If you’re an experienced developer, you may wish to skip to the code.

If you’ve ever done any work with building a plugin or building a feature of a theme that includes a custom meta box or that includes functionality that is fired on the save_post action, then you’ve likely seen WordPress save_post called twice.

The thing is, this is expected behavior, but because of how it’s used, you may not always want your code to execute until the user actually clicks on the save button.

So here’s a quick tip on how to properly manage the case when save_post is called twice.

Understanding Why It Happens

Before you actually begin to programmatically handle when save_post is called, it’s worth understanding what’s going on behind the scenes.

Generally speaking, here are some general tips about save_post:

  • Check out the docblock for the function. In the WordPress source, you’ll notice: “@uses do_action() Calls ‘save_post’ and ‘wp_insert_post’ on post id and post data just before returning.”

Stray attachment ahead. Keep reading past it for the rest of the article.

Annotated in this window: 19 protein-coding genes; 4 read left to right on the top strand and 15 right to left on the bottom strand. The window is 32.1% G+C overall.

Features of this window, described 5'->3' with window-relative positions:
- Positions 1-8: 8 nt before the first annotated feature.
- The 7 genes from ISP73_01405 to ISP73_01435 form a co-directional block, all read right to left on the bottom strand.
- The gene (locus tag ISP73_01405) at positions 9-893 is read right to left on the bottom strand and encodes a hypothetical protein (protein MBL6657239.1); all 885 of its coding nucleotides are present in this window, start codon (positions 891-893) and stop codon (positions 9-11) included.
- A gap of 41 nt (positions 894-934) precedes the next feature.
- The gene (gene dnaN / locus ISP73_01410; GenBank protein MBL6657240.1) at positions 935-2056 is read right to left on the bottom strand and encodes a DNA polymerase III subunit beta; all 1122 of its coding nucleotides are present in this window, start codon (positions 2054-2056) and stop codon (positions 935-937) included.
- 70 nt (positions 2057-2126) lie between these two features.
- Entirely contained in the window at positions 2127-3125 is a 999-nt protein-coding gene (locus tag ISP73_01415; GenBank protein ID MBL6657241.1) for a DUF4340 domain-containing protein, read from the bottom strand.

• Posts go through an autosave process whenever it’s created and whenever it’s being drafted. As such, save_post is actually fired multiple times while a user is drafting a post.
  • When the user clicks “Save” or “Publish,” the function fires thus kicking off yet-another-round of the function being called.

Finally, it’s worth noting the the edit_post function fires once, but only when the user has actually edited an existing post.

As such, we’re left with having to resolve the problem of the save functionality being called twice, and not doing so until the user has clicked ‘Save’ or ‘Publish.’

Combat Saving Posts Twice

The resolution is simple: we need to make sure that we check the post_type at the beginning of each time the function is fired. To be complete, we can also check to see if the post is being automatically saved.

To do this, we can leverage two functions that are available the WordPress API:

  1. wp_is_post_revision
  2. wp_is_post_autosave

Both functions accept the current post ID as an argument which allows us to determine if it’s the time to save our custom data or not by making sure that it’s not a post revision and that it’s not an autosave:

if( ! ( wp_is_post_revision( $post_id) || wp_is_post_autosave( $post_id ) ) ) {
   // Save your work
} // end if

Lastly, this should all be done at the beginning of the function.

If I’ve forgotten anything or there’s a better way to manage this, please feel free to share in the comments.

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